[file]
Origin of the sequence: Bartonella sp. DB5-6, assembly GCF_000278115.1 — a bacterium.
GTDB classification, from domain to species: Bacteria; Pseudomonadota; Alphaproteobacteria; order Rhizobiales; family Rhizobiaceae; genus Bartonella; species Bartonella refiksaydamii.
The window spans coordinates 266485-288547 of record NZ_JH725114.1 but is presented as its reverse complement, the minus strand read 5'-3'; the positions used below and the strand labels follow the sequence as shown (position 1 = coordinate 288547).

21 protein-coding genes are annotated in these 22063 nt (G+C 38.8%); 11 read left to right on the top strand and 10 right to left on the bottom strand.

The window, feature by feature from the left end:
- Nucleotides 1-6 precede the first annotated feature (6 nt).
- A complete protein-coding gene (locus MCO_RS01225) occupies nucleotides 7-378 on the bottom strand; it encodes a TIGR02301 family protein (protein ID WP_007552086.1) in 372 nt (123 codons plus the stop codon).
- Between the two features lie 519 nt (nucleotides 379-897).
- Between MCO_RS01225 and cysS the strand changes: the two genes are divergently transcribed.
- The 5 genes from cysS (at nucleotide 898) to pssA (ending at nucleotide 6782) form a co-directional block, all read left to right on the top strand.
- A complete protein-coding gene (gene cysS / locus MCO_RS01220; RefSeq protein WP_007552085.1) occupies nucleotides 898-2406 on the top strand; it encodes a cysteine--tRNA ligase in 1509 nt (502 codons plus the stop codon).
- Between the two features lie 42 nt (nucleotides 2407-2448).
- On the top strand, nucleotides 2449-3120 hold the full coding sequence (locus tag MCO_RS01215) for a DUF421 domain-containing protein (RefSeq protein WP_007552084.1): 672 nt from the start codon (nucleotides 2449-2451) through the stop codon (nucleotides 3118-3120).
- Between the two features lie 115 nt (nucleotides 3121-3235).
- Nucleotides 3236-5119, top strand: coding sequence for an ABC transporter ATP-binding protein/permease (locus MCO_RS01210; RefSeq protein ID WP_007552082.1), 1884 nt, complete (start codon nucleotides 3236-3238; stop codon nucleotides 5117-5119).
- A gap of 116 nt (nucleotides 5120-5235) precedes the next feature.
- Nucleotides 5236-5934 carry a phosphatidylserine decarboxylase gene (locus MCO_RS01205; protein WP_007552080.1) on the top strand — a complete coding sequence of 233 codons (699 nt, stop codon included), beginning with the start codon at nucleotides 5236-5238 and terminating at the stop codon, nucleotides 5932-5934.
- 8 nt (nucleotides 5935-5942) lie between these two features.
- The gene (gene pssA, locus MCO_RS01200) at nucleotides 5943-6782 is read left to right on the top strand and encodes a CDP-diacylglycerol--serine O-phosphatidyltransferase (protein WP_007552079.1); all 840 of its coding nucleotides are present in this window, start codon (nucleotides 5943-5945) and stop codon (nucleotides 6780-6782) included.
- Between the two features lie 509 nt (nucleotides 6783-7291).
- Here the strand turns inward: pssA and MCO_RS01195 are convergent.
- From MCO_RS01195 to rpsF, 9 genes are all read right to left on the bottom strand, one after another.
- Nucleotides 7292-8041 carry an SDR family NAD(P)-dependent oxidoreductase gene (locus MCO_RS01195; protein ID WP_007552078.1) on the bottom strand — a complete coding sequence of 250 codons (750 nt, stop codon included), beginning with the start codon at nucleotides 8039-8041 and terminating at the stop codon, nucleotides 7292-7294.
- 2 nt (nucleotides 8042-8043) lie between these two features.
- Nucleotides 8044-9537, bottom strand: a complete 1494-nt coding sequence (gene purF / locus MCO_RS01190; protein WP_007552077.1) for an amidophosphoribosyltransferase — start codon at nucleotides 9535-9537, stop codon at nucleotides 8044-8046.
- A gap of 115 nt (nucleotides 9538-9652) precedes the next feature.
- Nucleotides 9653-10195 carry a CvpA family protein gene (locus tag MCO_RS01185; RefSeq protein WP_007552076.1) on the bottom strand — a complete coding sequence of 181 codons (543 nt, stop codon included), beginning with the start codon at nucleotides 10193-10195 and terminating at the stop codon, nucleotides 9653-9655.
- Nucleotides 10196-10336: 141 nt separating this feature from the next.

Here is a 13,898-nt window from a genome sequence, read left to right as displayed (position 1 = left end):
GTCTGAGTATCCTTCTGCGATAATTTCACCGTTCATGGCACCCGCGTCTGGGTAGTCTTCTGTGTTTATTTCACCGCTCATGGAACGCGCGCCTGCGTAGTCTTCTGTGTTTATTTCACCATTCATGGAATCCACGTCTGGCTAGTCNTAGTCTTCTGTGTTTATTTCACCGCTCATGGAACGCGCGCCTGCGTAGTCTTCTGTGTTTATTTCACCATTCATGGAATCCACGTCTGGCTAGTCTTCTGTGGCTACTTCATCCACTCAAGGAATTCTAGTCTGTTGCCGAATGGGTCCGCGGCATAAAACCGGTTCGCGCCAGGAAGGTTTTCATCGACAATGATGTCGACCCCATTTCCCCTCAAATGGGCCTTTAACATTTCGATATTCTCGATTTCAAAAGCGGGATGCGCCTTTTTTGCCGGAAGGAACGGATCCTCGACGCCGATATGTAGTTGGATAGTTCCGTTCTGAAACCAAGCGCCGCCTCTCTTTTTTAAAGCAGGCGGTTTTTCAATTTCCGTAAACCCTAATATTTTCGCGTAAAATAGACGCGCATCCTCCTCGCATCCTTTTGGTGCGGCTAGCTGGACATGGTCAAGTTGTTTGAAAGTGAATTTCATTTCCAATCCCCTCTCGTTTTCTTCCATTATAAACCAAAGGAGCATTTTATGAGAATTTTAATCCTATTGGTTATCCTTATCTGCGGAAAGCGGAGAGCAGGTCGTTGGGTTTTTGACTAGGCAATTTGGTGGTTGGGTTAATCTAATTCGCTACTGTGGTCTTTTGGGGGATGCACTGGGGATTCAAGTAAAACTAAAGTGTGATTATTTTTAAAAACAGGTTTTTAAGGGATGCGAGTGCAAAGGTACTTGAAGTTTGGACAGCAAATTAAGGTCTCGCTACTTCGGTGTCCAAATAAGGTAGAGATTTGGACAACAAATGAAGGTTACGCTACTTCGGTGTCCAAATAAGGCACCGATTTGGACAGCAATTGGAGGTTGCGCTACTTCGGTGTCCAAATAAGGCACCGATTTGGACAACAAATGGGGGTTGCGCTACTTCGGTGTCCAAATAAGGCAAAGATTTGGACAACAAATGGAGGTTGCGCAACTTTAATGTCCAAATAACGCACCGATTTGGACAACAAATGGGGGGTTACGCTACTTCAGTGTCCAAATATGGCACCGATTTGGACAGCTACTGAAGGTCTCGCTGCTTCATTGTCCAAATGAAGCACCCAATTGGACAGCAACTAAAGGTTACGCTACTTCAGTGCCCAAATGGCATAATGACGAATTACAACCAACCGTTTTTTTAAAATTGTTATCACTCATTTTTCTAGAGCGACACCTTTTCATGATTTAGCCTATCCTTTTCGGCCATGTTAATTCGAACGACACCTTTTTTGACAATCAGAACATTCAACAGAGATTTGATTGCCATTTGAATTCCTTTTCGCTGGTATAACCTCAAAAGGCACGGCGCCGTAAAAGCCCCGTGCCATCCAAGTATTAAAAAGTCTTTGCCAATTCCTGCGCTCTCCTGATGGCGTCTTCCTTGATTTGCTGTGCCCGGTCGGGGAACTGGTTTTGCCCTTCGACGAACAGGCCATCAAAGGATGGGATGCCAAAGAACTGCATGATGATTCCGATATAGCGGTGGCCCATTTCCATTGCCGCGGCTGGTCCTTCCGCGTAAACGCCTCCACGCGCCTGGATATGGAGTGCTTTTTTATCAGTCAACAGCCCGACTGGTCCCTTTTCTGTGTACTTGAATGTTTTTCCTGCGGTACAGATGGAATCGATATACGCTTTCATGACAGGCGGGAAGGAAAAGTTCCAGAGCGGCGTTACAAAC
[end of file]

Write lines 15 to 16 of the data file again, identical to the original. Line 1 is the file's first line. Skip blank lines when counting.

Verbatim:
- Nucleotides 3236-5119, top strand: coding sequence for an ABC transporter ATP-binding protein/permease (locus MCO_RS01210; RefSeq protein ID WP_007552082.1), 1884 nt, complete (start codon nucleotides 3236-3238; stop codon nucleotides 5117-5119).
- A gap of 116 nt (nucleotides 5120-5235) precedes the next feature.